February 3, 2010

In Memoriam of Miramax: The Studio's 15 Best Reviewed Movies, Our Favorites

This week we take a look at the best reviewed titles by the famed indie/art-house studio. Last week Disney announced that they're closing the studio's doors as they move money around in their budget, and shift their focus onto more family fare. It's a sad loss indeed, as Miramax has more memorable classics in its vault, then some the more recent duds that landed on the big screen in 2009. Founded by the Weinstein brothers, Harvey and Bob -- and named after their parents Miriam and Max -- Miramax produced a number of great films, including four Best Picture winners: The English Patient, Shakespeare in Love, Chicago, and No Country for Old Men. Before you head on over to MRQE to check out the full list, we'll tease you here with our favorites, some of which that actually didn't make the cut...

Amélie (2001)

Amelie is for believers and romantics who delight in the little things in life and dream of more. It is a film for vagrants, miscreants of society that hold onto little pieces of art and sneak peripheral glances at the world around them and at times venturing out into the world to change it forever. Not the whole world, mind you, but that little part of Paris that every romantic wants to be their world with its pastries, parks and parasols. Its hard to find a movie more charming, whimsy and inviting, and it's one of my favorite movies.


Amélie helps a blind man see.

Clerks (1994)

For anyone who has worked in retail, this is a must-see movie for you. And speaking from our own experiences, boy does Kevin Smith hit the nail on the head, because retail jobs would be a lot more fun if it weren't for those annoying customers. Smith drew from his own life, going so far as to use the convenience store he worked at as the main set for the movie. The indie flick, not only made him a star, but also grossed over $3 million at the box office, and went on to spawn a short-lived animated TV show, and a 2006 sequel; not to mention giving the world the characters Jay & Silent Bob. While Clerks is sometimes fowl (it originally received an NC-17 rating, before Miramax got the MPAA to drop it to an R), the movie "never loses its own sleazy self-confidence," as Desson Howe of the Washington Post wrote.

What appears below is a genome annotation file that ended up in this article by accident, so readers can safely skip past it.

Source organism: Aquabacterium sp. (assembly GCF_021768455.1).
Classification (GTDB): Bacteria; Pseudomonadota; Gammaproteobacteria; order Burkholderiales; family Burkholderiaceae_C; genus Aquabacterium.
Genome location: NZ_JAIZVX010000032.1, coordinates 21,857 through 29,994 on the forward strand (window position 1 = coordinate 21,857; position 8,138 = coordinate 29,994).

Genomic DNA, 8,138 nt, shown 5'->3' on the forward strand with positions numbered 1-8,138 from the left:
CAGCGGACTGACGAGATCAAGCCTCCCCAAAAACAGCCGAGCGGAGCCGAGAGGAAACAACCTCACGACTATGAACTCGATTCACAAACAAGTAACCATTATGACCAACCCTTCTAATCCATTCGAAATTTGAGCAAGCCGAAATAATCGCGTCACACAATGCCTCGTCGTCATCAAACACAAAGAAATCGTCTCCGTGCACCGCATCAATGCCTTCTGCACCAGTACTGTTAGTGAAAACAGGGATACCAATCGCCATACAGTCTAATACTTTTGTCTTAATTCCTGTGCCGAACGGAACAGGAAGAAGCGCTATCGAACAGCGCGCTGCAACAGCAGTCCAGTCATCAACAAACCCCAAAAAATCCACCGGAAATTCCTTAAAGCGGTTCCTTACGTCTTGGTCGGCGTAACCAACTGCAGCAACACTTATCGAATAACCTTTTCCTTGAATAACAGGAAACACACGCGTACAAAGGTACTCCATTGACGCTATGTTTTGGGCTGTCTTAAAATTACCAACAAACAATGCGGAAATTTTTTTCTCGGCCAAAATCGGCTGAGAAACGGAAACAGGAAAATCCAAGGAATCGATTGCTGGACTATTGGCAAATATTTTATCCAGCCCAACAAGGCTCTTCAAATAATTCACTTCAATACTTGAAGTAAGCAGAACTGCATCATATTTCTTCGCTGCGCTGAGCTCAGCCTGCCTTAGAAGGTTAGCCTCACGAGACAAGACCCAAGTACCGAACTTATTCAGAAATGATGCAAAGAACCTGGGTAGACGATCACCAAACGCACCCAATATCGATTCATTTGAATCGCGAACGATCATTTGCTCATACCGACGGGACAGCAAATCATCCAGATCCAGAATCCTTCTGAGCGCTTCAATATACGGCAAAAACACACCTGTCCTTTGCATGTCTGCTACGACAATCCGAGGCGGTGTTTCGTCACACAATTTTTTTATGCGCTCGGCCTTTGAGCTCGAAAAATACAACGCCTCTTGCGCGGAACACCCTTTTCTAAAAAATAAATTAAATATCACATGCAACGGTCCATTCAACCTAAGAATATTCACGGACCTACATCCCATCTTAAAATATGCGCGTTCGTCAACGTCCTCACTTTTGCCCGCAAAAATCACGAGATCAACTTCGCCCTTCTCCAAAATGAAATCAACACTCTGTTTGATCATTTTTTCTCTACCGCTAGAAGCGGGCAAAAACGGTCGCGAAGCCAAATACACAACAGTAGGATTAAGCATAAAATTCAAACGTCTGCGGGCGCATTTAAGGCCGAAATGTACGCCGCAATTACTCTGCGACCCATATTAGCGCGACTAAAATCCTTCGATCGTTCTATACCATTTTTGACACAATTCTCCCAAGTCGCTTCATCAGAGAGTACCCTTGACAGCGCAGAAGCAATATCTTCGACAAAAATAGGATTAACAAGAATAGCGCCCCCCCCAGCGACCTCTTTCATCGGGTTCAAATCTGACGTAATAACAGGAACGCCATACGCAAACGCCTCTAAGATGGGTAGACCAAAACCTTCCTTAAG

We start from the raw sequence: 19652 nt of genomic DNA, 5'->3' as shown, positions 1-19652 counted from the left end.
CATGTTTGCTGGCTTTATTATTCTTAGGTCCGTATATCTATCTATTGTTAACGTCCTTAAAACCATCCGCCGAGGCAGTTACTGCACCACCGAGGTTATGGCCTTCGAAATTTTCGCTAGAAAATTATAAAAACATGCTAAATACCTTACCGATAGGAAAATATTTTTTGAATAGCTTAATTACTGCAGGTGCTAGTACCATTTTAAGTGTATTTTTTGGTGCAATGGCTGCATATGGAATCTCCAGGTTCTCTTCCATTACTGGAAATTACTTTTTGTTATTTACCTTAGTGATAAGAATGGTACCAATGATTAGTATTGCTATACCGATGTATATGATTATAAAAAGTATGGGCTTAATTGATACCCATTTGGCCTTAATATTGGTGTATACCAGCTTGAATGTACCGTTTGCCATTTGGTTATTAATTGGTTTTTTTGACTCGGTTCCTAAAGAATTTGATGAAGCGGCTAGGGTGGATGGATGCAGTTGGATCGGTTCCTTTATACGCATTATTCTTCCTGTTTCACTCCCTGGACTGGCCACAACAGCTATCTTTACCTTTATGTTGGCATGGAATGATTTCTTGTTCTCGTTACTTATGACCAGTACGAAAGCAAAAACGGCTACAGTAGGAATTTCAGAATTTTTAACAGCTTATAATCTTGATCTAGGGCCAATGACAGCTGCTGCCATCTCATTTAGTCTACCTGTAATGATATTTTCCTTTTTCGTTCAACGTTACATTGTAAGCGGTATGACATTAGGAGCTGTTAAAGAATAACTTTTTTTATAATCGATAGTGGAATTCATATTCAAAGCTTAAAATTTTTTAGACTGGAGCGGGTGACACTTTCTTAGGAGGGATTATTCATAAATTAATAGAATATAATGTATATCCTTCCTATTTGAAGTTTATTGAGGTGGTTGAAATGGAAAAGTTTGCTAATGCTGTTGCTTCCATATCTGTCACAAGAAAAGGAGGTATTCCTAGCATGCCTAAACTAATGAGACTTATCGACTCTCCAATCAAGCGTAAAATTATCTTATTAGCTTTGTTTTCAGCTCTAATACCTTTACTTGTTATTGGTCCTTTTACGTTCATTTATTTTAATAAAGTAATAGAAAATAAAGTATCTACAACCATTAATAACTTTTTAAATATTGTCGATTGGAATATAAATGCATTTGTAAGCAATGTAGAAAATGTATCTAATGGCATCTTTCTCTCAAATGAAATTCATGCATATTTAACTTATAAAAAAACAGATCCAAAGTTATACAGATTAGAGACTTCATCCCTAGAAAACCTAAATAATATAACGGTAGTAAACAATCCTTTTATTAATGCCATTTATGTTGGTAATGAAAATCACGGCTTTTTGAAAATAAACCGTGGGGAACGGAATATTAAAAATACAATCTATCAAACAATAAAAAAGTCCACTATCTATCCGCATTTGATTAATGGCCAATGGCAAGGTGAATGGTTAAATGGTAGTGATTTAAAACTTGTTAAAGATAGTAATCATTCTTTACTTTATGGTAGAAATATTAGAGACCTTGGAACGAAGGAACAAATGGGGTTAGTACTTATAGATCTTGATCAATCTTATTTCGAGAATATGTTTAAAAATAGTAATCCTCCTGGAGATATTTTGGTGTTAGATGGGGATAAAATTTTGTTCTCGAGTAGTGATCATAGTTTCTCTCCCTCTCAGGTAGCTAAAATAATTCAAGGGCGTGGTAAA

The finer moments of retail life, summed up here.

Pulp Fiction (1994)
If Quentin Tarentino came out with a bang with Reservoir Dogs, he brought a cannon for Pulp Fiction. Pulp Fiction is a film that brought countless imitators: some good (BOONDOCK, 2 DAYS IN THE VALLEY, LOCK, STOCK, AND TWO SMOKING BARRELS), and some bad (too many to name) but it's influence will last forever. Not many film change filmmaking, alter screenplay writing and propel its actors into star status the way that Pulp Fiction did. As Roger Ebert stated "Howard Hawks once gave his definition of a good movie: 'Three good scenes. No bad scenes.' Few movies in recent years have had more good scenes that Pulp Fiction".



Quoting the Bible, Tarantino style.

Swingers (1996)

This movie is so money, how could it not be one of our favorites? The slick-talking boys club flick quickly became a hit amongst both men and women alike. Girls, do you want to know what guys talk about when we're just hanging out? Just pop in this movie and be enlightened with the great debates: which director is better Scorsese or Tarantino; which video game has more action NHL '94 or NHLPA Hockey '93? Yeah, this really is what we discuss; that, and how soon after getting digits do we call a girl. As Owen Gleiberman of Entertainment Weekly wrote, "The beauty of Swingers lies in the irony of its title: Despite their lounge-lizard posing, these guys will never really live up to their Rat Pack dreams. They're looking for action in an era when talk is what counts." With its swinging soundtrack, the movie also showcased the swing revival happening in L.A. at the time -- only two years later did Gap beat it to death with their khaki commercials. If you're hitting Vegas, baby, this flick's for you.


Ouch! It hurts to watch this...

Bob Roberts (1992)

Prescient in its outlook in American politics, Bob Roberts showed the satirical pen of Tim Robbins in his first directorial effort. The film follows the campaign of folk singing Roberts, who has a definite way with words, as he prods and pokes his opponent with his clever and biting lyrics. Bob Roberts is a movie that accurately satirizes not only the American political system but the media frenzy that surrounds it.


Bob Roberts does Dylan on Wall Street.

Confessions of a Dangerous Mind (2002)

George Clooney's directorial debut. Based on the memoir by TV's Chuck Barris, the mind behind the classic game shows The Dating Game, The Newlywed Game, The Gong Show, and the 60's oldie tune "Palisades Park"; and on top of that a purported CIA operative. The film explores both sides of the man, but leaves the ultimate question up to the audience to decide: is he making it up, or is he really a spy? Barris worked with Clooney during filming, and they both decided upon Sam Rockwell for the lead part, primarily because of his uncanny resemblance to Barris. Clooney, however, never asked Barris if he was making it up. As he told the BBC, "I didn't want to officially ask him, because I didn't want him to say, 'I made it up.' I wanted to tell the story and I thought, how interesting if it was all made up, why someone as wealthy and as successful as Chuck Barris, would have to do that."


Was he, or wasn't he...?


Check out the full list on MRQE!

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